Secretary of State John Kerry talks with Egyptian President Mohamed Morsi at the presidential palace in Cairo on March 3, 2013. / Getty Images
Updated 1:40 p.m. ET
CAIRO Secretary of State John Kerry brought an urgent message to Egyptian leaders in Cairo, prodding them to fix the teetering economy in order to receive a nearly $5 billion loan from the International Monetary Fund.
The U.S. is deeply concerned that without that money, the economy could collapse and cause political instability.
Kerry brought that message to President Mohammed Morsi. The two leaders met for more than two hours on Sunday afternoon. A senior State Department official said the two talked about the Middle East peace process, Syria, Iran, the Egyptian economy, the importance of building political consensus, human rights, the NGO law, police reform, judicial reform, and the rule of law, including the importance of preventing sexual violence. No other detail was provided by the State Department to characterize the meeting.
During remarks made earlier in Cairo, the secretary said that if Egypt complies with a list of 'very specific' recommendations it may unlock more financial support from countries like Turkey, Germany and the U.S.
Secretary Kerry has some potential financial leverage in his pocket. The U.S. Congress has refused to release nearly $450 million that the Obama administration already promised to Egypt. Members of Congress are demanding guarantees on how that money will be spent. Egypt already receives around $1.3 billion a year in military financing from the U.S., which makes it the second largest recipient of U.S. foreign aid after Israel.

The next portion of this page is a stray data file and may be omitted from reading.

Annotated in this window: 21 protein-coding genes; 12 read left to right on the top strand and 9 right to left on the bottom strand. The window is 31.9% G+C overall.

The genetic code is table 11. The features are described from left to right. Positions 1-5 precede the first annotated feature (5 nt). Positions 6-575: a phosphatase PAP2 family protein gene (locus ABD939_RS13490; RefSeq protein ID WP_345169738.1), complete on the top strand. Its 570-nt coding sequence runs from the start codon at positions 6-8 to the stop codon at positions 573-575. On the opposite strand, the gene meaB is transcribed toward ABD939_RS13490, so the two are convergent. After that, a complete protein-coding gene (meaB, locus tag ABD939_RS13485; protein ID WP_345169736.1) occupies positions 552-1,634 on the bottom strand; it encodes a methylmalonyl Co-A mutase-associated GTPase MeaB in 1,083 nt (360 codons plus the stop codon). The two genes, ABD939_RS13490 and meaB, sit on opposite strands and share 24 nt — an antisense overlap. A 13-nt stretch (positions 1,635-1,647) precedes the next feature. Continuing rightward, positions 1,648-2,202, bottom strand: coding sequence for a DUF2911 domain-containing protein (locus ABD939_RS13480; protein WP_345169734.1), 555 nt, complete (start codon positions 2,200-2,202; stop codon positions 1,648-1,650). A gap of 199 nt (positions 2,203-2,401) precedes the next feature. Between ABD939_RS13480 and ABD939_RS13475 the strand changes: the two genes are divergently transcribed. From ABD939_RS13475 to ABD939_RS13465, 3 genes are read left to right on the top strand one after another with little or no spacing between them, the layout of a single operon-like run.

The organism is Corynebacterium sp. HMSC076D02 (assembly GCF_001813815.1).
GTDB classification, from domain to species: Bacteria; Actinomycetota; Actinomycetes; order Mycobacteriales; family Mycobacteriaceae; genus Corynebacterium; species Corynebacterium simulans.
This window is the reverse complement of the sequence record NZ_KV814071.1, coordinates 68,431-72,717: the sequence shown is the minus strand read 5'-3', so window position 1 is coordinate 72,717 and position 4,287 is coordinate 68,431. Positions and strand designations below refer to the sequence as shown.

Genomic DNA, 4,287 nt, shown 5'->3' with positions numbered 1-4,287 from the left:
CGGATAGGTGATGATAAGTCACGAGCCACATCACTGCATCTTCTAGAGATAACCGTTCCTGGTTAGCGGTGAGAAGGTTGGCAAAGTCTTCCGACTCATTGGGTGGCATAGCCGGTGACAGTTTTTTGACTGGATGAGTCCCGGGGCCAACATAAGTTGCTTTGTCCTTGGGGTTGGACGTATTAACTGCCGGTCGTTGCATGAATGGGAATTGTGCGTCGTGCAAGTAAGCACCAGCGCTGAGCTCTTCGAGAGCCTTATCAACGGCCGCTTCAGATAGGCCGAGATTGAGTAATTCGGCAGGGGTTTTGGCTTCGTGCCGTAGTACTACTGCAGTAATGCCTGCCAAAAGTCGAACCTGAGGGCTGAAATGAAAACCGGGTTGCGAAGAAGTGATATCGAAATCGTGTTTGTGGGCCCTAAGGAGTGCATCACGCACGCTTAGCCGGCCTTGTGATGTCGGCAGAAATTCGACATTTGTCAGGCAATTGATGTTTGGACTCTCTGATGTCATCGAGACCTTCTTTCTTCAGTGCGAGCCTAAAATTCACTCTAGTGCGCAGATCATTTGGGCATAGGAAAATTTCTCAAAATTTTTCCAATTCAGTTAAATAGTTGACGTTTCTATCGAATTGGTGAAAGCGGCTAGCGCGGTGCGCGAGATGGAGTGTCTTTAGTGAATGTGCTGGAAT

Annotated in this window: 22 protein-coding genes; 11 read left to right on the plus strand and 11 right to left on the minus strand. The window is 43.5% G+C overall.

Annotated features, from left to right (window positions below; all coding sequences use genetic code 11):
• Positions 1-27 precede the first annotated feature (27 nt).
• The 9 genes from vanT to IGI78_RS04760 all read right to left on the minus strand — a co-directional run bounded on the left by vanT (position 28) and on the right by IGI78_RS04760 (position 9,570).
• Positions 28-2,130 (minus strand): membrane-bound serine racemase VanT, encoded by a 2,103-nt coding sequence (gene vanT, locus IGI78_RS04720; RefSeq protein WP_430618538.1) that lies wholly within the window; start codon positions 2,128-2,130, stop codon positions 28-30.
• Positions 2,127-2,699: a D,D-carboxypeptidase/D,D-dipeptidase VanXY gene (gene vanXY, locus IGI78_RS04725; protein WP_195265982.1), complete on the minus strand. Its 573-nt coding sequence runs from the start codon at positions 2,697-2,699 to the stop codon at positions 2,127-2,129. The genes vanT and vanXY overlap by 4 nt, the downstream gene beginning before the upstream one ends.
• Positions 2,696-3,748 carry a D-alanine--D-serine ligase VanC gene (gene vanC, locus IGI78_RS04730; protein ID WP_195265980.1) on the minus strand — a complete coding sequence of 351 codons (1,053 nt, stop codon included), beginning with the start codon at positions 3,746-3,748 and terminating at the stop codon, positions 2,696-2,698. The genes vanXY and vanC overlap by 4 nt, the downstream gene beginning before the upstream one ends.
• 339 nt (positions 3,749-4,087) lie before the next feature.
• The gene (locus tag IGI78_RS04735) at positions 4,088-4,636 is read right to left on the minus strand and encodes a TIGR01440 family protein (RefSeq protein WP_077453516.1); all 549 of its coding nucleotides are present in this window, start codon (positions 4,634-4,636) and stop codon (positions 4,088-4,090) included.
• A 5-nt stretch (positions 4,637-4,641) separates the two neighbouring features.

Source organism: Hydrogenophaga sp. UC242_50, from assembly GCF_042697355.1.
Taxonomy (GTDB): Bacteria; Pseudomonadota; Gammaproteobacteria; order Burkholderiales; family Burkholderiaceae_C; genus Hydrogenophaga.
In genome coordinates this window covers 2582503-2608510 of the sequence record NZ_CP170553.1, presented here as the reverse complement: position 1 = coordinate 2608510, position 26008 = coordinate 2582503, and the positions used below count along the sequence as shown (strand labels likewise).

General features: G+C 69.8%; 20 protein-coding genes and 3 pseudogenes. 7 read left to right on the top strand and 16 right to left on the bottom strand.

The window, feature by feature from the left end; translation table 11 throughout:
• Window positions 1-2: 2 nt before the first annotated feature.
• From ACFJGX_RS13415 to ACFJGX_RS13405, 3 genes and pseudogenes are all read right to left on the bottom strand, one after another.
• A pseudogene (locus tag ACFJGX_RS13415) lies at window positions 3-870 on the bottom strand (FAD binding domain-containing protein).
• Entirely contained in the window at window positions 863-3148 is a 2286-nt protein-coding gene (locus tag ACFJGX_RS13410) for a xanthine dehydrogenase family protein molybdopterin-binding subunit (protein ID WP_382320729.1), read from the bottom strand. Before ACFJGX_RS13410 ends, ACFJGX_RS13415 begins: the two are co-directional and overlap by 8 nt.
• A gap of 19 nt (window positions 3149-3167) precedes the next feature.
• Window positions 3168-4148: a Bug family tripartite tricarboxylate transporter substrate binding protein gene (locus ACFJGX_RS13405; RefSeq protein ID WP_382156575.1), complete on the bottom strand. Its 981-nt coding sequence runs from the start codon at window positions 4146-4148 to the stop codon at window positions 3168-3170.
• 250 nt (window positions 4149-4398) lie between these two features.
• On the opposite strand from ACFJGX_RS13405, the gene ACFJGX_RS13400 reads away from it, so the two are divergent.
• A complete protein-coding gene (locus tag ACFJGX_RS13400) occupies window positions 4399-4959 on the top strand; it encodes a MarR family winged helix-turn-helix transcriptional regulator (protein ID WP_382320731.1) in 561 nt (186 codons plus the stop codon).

To deliver those economic reforms, President Morsi needs the support of the political opposition, which is vocally critical of Morsi's fledgling government and an election law that they say favors the his former political party, the Muslim Brotherhood. A senior State Department Ooficial traveling with Secretary Kerry said that the U.S. is stressing the importance of outreach to build consensus in the election process.
Two well-known political figures avoided meetings with Sec. Kerry to protest U.S. support of President Mohammed Morsi and to avoid appearing close to the superpower which helped keep dictator Hosni Mubarak in power for more than 30 years.
Prominent opposition leaders have called for a boycott of the upcoming parliamentary elections which are scheduled to be held in stages between April and June.
Former IAEA inspector Mohammed El Baradei and former Arab League head Amr Moussa are among those calling for a boycott. Kerry consulted privately with them on Saturday after the two refused to attend a roundtable discussion hosted by the secretary of state. Kerry urged them to engage in the political process to have their views included. Following those meetings, Kerry told reporters that he heard nothing that indicated that they will change their mind about the election boycott.
Egypt is the first Arab country that John Kerry visited since he became secretary of state. A senior U.S. official said that the primary goal of the visit is to encourage the work that President Morsi did with the Israelis to broker a Gaza ceasefire in November 2012.